In spite of the imitators, Wally’s sharp-edge minimalist styling and high performance probably won’t become the norm, but I like the stir these designs have caused. Another decade of production ought to reveal this style’s resilience, but I’ll wager that the majority of yachtsmen will eventually continue to embrace the touchy-feely appeal of less intense designs.
“My test of a good design,” Michael Peters, of Michael Peters Yacht Design, said, “is if someone finds a run-down old boat and spends time and money to restore it.” And use it, of course. Peters proved his point by revealing that he’s restored a Bertram 20 and a 25 for him and his family to use. (See Sightlines, November 2014.)
Experimental designs have the best chance of propagating in the rarified world of superyachts. This segment of the market pays far less attention to the ease of construction, cost to the owner, and need to appeal to the masses. It focuses, instead, on a yachtsman’s wish to have a showpiece—make a statement. Peters refers to this as “flamboyant expression,” and said the need to have something that differs from the competition has now filtered down to production boats.
In fact, establishing a brand identity via bold statements is most important for builders of production boats, because their market is so crowded, compared with that for series-produced superyachts and one-off designs. During the past 25 years or so, boatbuilders and their design teams have leaned heavily on automotive themes, especially in the superstructure. As styling trends go, this one has caught on and produced a wide variety of treatments, most of which mimic the severely sweptback windshield and elliptical roofline that we see on Jaguar, Aston Martin, Ferrari, Audi, Corvette, and Bentley coupes at the high end, and nowadays on nearly every compact sedan from Honda, Ford, Kia, Hyundai, Chevrolet, and the rest. These shapes improve aerodynamic efficiency—the main goal—but they also add to the car’s aesthetic appeal.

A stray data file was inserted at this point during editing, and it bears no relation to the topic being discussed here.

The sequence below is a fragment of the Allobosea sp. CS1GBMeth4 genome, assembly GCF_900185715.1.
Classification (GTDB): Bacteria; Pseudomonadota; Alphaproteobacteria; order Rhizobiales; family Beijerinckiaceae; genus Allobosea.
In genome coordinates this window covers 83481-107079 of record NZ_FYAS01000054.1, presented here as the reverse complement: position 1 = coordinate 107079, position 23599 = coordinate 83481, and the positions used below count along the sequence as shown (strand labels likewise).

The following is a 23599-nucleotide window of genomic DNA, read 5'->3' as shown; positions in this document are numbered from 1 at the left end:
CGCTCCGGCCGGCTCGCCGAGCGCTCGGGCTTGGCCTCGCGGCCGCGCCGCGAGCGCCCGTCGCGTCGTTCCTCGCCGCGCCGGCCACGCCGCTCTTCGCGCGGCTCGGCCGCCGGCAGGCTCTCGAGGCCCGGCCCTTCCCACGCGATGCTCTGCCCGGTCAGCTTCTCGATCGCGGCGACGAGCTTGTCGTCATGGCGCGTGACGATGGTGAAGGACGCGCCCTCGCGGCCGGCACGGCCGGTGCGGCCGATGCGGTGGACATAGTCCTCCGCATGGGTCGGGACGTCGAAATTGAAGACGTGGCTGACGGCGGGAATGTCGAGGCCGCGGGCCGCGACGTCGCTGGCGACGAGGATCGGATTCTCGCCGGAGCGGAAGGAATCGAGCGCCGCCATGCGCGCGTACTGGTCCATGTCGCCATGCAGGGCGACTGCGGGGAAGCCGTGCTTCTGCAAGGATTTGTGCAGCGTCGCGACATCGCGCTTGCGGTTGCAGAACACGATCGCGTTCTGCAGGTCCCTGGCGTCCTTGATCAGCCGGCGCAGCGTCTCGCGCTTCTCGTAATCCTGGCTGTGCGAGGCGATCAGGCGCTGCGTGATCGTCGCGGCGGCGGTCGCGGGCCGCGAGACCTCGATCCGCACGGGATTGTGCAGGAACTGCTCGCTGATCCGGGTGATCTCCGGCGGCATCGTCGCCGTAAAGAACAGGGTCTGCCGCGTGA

“Auto styling is accessible,” Peter Buescher said. He’s a design engineer at Donald L. Blount and Associates Inc., naval architects and marine engineers, and he worked on the stunning 125-foot sport-yacht design concept shown above left. By the term accessible, he means that the public understands automotive styling cues because they are a part of everyday life. Although these elements work best on boats of 50 feet to more than 100 feet of LOA, designers have successfully adapted them to shorter boats—but with an important caveat.
“We have to design everything to be easy to build,” Bill Prince said. His Bill Prince Yacht Design draws custom and production boats, so he knows that, in addition to the prospective customers’ taste, the ease of construction limits how radical a boat can be. Any design that’s difficult and time-consuming to build in large numbers can’t be priced low enough to compete in its market segment and still earn a profit for the manufacturer. Compound glazing (complexly curved glass) and big windows in the topsides are two ways designers add a dramatic contemporary aesthetic without unduly increasing the cost of production. “There’s a greater proportion of glass to fiberglass [gelcoat],” Prince said. Even a casual turn around the boat show will reinforce his statement.